5 Key Facts: Spotlight on Hepatitis B
Of the many viruses known to cause hepatitis, the hepatitis B virus (HBV) inﬂicts the heaviest public health burden. People infected with HBV are between 50 and 100 times more infectious (to others) than those infected with HIV. Further, the HBV virus is capable of remaining viable for over one week on contaminated environmental surfaces. Read the full WHO State of the World’s Vaccines and Immunization Report here.
- More than 350 million people in the world today have chronic hepatitis B infection, according to a WHO estimate
- People infected with HBV are between 50 and 100 times more infectious (to others) than those infected with HIV.
- About 90% of infants infected during the ﬁrst year of life develop chronic infection, compared with 30% of children infected between one and four years, and less than 5% of people infected as adults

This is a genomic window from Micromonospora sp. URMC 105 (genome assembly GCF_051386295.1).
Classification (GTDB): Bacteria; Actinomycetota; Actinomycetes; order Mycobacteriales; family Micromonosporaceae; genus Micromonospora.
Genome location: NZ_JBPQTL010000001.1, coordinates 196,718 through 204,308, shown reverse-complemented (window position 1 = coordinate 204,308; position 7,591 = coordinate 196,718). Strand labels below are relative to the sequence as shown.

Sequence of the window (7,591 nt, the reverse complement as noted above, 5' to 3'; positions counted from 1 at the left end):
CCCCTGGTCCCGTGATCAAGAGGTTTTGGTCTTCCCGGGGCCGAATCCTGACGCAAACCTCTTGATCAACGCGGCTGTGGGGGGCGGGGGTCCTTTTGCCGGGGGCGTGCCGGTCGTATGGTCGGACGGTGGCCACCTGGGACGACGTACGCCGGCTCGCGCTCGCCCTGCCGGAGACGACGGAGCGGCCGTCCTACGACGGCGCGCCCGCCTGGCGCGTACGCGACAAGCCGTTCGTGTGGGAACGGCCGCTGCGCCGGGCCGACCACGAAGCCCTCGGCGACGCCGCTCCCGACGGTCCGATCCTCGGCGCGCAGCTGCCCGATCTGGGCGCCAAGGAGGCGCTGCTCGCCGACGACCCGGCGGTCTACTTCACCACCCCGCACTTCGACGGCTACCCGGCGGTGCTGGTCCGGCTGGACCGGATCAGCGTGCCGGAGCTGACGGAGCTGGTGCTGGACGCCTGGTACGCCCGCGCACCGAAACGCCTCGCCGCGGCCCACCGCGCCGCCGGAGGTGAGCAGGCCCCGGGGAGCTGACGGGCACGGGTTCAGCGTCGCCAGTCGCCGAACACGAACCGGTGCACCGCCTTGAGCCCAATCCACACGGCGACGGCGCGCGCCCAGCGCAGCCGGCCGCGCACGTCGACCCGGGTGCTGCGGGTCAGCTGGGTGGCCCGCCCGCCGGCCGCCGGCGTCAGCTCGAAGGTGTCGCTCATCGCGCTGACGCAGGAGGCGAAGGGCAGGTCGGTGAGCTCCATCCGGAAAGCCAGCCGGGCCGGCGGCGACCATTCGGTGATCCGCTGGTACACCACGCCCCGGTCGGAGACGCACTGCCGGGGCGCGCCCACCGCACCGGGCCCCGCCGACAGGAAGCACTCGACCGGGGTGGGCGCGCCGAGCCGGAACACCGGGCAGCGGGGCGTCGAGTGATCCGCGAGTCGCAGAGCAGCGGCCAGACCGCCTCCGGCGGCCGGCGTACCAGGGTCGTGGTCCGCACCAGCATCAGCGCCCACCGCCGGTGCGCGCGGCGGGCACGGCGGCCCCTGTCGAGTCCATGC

- In 1982, the ﬁrst hepatitis B vaccine – the ﬁrst vaccine against a human cancer – became available. Over the next decade, studies showed that the vaccine could protect about 95% of recipients from HBV infection.
- The advent of the GAVI Alliance in 2000 helped to erode the ﬁnancial obstacles to introducing the vaccine, at least for the poorer countries of the world. By the end of 2007, 171 of WHO’s 193 Member States were using the vaccine in their infant
Read the full WHO State of the World’s Vaccines and Immunization Report here.